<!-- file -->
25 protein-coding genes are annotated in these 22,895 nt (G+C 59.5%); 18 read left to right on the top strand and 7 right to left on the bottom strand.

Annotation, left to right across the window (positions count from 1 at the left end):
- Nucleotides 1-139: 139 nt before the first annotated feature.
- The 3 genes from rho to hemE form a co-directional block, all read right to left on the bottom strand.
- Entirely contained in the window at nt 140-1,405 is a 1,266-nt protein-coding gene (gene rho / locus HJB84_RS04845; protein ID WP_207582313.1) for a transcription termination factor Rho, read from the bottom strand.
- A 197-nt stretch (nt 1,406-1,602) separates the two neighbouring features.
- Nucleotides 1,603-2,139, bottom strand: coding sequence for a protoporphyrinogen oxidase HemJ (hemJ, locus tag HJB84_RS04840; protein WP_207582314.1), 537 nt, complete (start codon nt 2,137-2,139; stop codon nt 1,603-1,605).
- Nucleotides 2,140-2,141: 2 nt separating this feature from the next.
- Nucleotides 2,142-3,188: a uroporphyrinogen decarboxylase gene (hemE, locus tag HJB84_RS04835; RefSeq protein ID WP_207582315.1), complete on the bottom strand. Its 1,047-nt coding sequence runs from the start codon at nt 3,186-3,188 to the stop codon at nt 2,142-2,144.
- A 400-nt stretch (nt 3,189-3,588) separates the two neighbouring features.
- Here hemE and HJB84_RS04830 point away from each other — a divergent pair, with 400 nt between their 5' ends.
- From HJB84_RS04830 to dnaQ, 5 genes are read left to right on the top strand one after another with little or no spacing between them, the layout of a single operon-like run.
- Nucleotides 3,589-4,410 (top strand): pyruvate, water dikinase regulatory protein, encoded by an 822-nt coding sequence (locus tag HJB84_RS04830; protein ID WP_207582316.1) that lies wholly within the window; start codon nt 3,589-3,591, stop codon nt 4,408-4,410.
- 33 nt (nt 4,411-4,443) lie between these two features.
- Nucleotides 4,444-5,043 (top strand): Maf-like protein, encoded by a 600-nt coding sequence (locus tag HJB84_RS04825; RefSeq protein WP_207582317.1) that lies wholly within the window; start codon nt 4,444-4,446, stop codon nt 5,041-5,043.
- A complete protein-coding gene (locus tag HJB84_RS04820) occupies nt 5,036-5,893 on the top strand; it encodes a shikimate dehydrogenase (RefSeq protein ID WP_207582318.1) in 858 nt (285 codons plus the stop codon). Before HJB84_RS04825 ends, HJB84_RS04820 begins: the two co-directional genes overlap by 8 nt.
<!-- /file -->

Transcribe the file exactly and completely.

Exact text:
25 protein-coding genes are annotated in these 22,895 nt (G+C 59.5%); 18 read left to right on the top strand and 7 right to left on the bottom strand.

Annotation, left to right across the window (positions count from 1 at the left end):
- Nucleotides 1-139: 139 nt before the first annotated feature.
- The 3 genes from rho to hemE form a co-directional block, all read right to left on the bottom strand.
- Entirely contained in the window at nt 140-1,405 is a 1,266-nt protein-coding gene (gene rho / locus HJB84_RS04845; protein ID WP_207582313.1) for a transcription termination factor Rho, read from the bottom strand.
- A 197-nt stretch (nt 1,406-1,602) separates the two neighbouring features.
- Nucleotides 1,603-2,139, bottom strand: coding sequence for a protoporphyrinogen oxidase HemJ (hemJ, locus tag HJB84_RS04840; protein WP_207582314.1), 537 nt, complete (start codon nt 2,137-2,139; stop codon nt 1,603-1,605).
- Nucleotides 2,140-2,141: 2 nt separating this feature from the next.
- Nucleotides 2,142-3,188: a uroporphyrinogen decarboxylase gene (hemE, locus tag HJB84_RS04835; RefSeq protein ID WP_207582315.1), complete on the bottom strand. Its 1,047-nt coding sequence runs from the start codon at nt 3,186-3,188 to the stop codon at nt 2,142-2,144.
- A 400-nt stretch (nt 3,189-3,588) separates the two neighbouring features.
- Here hemE and HJB84_RS04830 point away from each other — a divergent pair, with 400 nt between their 5' ends.
- From HJB84_RS04830 to dnaQ, 5 genes are read left to right on the top strand one after another with little or no spacing between them, the layout of a single operon-like run.
- Nucleotides 3,589-4,410 (top strand): pyruvate, water dikinase regulatory protein, encoded by an 822-nt coding sequence (locus tag HJB84_RS04830; protein ID WP_207582316.1) that lies wholly within the window; start codon nt 3,589-3,591, stop codon nt 4,408-4,410.
- 33 nt (nt 4,411-4,443) lie between these two features.
- Nucleotides 4,444-5,043 (top strand): Maf-like protein, encoded by a 600-nt coding sequence (locus tag HJB84_RS04825; RefSeq protein WP_207582317.1) that lies wholly within the window; start codon nt 4,444-4,446, stop codon nt 5,041-5,043.
- A complete protein-coding gene (locus tag HJB84_RS04820) occupies nt 5,036-5,893 on the top strand; it encodes a shikimate dehydrogenase (RefSeq protein ID WP_207582318.1) in 858 nt (285 codons plus the stop codon). Before HJB84_RS04825 ends, HJB84_RS04820 begins: the two co-directional genes overlap by 8 nt.